Hot News from the past week around the NFC North Division, with notes from
BearReport.com, PackerReport.com and VikingUpdate.com.
New stadium could hurt accuracy
In three seasons Paul Edinger has hit 69 of 86 field goal attempts. The Bears let him test the open market and decided to match the Vikings¹ five-year $7 million offer to keep the most accurate kicker in franchise history
However, it will be interesting to see if the wind off the lake hurts Edinger¹s accuracy. Two years ago Pittsburgh had placekicker problems at the open end of Heinz Field. The new Soldier Field is in a saucer shape, so winds shouldn¹t have as much of an impact, but the Bears¹ most consistent offensive weapon could have to make some adjustments.
Bears head coach Dick Jauron on QB Rex Grossman, the team's second first-round draft pick: "I think he's going to get more accurate as time goes by, and I think he's accurate now. Very strong arm, very compact motion, things that we liked on tape. Watching him play in college, you know that he's competitive. And he likes to play."
Not intimidated by first-round pick
Phillip Daniels isn¹t bothered by the fact that the Bears spent their first-round pick (14th overall) on DE Michael Haynes.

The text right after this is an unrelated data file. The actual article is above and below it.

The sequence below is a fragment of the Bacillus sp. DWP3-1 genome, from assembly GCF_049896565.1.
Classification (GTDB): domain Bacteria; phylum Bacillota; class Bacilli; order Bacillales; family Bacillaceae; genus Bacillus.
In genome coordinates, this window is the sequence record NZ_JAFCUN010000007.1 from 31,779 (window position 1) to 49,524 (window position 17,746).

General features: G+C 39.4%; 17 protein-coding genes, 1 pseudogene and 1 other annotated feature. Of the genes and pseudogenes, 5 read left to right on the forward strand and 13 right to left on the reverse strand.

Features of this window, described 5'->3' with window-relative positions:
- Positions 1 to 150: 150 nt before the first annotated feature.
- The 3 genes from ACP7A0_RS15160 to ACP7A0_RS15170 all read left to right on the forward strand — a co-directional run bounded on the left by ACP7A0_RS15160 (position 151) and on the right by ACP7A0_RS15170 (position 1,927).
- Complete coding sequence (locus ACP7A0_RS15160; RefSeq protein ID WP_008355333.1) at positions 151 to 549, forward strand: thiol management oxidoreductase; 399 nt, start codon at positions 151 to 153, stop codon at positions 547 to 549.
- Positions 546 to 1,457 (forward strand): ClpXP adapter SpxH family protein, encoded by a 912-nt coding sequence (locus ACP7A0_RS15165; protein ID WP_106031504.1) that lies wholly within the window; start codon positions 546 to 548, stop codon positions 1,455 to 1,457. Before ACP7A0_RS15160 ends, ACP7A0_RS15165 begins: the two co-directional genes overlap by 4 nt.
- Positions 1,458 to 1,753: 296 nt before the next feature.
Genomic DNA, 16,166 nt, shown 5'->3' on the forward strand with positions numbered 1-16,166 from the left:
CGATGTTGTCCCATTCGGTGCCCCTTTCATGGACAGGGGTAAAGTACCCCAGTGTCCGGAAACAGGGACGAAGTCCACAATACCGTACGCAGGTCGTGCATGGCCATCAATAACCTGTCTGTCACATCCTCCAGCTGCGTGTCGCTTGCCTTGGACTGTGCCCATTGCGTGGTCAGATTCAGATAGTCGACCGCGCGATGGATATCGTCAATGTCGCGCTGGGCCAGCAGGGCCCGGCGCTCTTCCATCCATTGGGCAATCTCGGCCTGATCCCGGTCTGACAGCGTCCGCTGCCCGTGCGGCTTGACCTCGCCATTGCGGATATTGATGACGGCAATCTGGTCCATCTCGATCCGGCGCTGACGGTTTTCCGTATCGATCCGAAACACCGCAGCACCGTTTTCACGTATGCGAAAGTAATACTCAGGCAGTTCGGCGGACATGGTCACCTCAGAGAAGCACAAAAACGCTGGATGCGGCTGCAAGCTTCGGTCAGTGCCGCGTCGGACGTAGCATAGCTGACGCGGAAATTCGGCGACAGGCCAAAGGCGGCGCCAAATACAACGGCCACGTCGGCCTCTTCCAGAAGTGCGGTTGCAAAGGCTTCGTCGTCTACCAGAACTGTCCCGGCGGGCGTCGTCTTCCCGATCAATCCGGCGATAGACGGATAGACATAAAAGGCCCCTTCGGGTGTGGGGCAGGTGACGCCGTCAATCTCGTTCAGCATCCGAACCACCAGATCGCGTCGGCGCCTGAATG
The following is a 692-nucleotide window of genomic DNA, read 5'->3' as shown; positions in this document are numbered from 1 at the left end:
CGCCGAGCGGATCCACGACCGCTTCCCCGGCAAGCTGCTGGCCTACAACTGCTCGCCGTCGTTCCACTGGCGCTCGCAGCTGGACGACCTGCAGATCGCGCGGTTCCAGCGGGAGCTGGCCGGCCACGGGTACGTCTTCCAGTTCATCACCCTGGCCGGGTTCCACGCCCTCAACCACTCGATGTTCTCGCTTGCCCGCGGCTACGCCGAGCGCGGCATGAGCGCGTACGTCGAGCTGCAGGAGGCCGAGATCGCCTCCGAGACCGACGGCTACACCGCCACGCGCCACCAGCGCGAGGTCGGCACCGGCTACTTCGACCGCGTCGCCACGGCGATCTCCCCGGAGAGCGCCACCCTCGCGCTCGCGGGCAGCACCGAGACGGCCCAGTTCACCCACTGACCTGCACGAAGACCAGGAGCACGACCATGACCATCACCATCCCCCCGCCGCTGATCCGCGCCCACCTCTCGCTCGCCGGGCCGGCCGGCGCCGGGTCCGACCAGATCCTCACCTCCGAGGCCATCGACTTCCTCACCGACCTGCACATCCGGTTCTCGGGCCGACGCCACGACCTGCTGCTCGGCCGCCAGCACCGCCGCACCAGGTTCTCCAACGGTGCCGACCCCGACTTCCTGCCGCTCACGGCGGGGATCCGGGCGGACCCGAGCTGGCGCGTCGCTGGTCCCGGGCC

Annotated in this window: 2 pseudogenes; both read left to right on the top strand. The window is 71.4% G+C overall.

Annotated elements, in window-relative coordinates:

"It just adds depth, that's how I look at it," Daniels said. "I'm not insecure about anything. This is a guy that's going to come in and help this team. I know what I can do. He's not pushing me at all."
Daniels is projected to start at left end, while Alex Brown will compete with Haynes on the right side. Haynes and Daniels have the ability to play either left or right end.
Getting time at safety
Travis Coleman, a cornerback by trade, picked off a pass and added three tackles while continuing to start at safety for the Berlin Thunder. The team¹s normal safety is out with an injury and Coleman spent time at the position during training camp with the Bears.
The fact that Coleman can play both cornerback and safety will only help when rosters have to be trimmed. He has also been returning kicks and punts in Europe.
Undrafted free agent rookie S Cameron Worrell has been added to the Bears' roster.
GREEN BAY PACKERS
Looking good at safety
Green Bay cornerback Jacoby Shepherd, 6-1 1/2 and 208, never had played safety in his life until a shortage of safeties prompted secondary coach Bob Slowik to request that he make the move in the post-draft minicamp. Shepherd has appeared to be so natural that the team plans to keep playing at both.
"I like Shepherd," coach Mike Sherman said. "He has shown some pretty good instincts and excellent ball skills." Shepherd is trying to resurrect a career that has included all kinds of academic woes, two years of junior college, one year as a nickel back at Oklahoma State, two years as a backup in St. Louis after being the Rams' second-round pick in 2000 and a lost '02 season.
"At one point in Houston last year I was 215 pounds," Shepherd said. "I wouldn't have a problem with tackling. I'm a good tackler."
Faster and quicker?
Secondary coach Bob Slowik says CB Bryant Westbrook, 28, appears faster and quicker than he did in 2002. If Westbrook keeps his weight in check, vice president of football operations Mark Hatley says he can more effective than Tod McBride.